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while measures in Section 5 gave explicit, intuitively sensible definitions
for coeff of ass st, the measures in this section are motivated by the information-theoretic
concept of **mutual information (MI)**; there are two variants of MI:
**pointwise MI** measures the amount of overlap between two events,
while **average MI** is a measure of how much information one random variable
provides about another, and vice versa;
both concepts are defined in terms of theoretical probabilites,
i.e. they belong to the parameter space; equations for association measures
are obtained by inserting maximum-likelihood estimates for the relevant probabilities

**Pointwise MI** can be used to measure the "overlap" between occurrences of
u and v when it is applied to the corresponding events
{U = u} and {V = v}. This results in the mu-value coefficient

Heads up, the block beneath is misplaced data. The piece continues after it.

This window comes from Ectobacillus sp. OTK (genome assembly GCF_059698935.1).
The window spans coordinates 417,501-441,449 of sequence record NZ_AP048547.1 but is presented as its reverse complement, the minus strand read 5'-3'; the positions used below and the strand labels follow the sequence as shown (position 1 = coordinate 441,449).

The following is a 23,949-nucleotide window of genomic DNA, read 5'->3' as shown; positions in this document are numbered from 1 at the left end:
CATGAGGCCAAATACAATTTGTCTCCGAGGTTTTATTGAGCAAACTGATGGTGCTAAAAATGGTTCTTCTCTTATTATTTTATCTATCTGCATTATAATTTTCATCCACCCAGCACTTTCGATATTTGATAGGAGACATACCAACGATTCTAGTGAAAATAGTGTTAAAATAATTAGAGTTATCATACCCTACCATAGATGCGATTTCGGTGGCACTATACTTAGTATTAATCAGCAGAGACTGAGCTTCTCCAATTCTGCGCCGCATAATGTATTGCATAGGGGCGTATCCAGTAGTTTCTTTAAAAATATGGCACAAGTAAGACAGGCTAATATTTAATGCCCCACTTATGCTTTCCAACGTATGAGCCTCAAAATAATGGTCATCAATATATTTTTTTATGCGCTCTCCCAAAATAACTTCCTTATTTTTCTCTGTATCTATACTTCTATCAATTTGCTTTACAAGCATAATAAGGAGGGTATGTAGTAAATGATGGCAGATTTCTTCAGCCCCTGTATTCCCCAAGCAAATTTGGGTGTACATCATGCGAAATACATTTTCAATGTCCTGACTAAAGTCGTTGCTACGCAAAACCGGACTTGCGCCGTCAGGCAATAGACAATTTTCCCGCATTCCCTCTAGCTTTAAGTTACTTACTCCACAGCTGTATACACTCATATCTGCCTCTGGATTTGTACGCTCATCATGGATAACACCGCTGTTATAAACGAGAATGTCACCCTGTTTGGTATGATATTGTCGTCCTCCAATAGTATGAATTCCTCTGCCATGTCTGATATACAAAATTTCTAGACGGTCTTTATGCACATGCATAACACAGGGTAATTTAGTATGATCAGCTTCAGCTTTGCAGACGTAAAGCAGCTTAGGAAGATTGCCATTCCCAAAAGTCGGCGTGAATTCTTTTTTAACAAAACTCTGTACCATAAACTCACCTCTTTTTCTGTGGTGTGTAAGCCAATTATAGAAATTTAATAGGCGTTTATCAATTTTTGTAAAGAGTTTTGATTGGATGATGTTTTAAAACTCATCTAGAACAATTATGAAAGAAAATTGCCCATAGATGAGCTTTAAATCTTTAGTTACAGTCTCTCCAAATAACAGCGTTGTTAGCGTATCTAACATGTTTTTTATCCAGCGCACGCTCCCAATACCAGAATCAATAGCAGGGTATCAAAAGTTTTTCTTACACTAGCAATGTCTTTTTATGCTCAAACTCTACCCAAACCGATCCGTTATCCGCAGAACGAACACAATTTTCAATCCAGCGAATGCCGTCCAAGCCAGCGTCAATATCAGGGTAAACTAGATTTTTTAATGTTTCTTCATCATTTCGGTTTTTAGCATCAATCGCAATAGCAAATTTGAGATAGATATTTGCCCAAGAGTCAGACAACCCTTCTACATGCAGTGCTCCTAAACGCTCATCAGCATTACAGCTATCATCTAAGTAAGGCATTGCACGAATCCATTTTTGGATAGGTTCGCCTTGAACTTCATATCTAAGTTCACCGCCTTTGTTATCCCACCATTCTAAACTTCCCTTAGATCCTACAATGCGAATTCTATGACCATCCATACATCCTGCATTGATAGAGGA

μ, so the association measure derived from pointwise MI is identical
to the MI measure introduced in Section 5.

**Average MI** can be applied to the random variables U and V,
in which case its value indicates how much information the components of word pairs
provide about each other, averaged over all pair types in the population. The
local-MI formula below corresponds to the contribution of the chosen pair
type (u,v) to the total average MI of the population. Heuristically, it
scales the MI measure with the cooccurrence frequency O_{11}
as a rough indicator of the amount of evidence provided by the sample.
It is also interesting to compare local-MI with the almost identical
Poisson-Stirling measure.^{(1)}

Average MI can also be applied to the **indicator variables**
I_{[U=u]} and I_{[V=v]}, which define
the contingency table of a pair type (u,v). This leads to the
average-MI association measure. Note that local-MI corresponds
to the (usually dominant) first term in the summation below.

Astonishingly, the average-MI measure is identical to the test statistic of the likelihood ratio test (log-likelihood). Thus, the information-theoreticapproach described in this section has not led to any genuinely new measures, but provides further motivation and theoretical support for three existing measures (MI, Poisson-Stirling, and log-likelihood).

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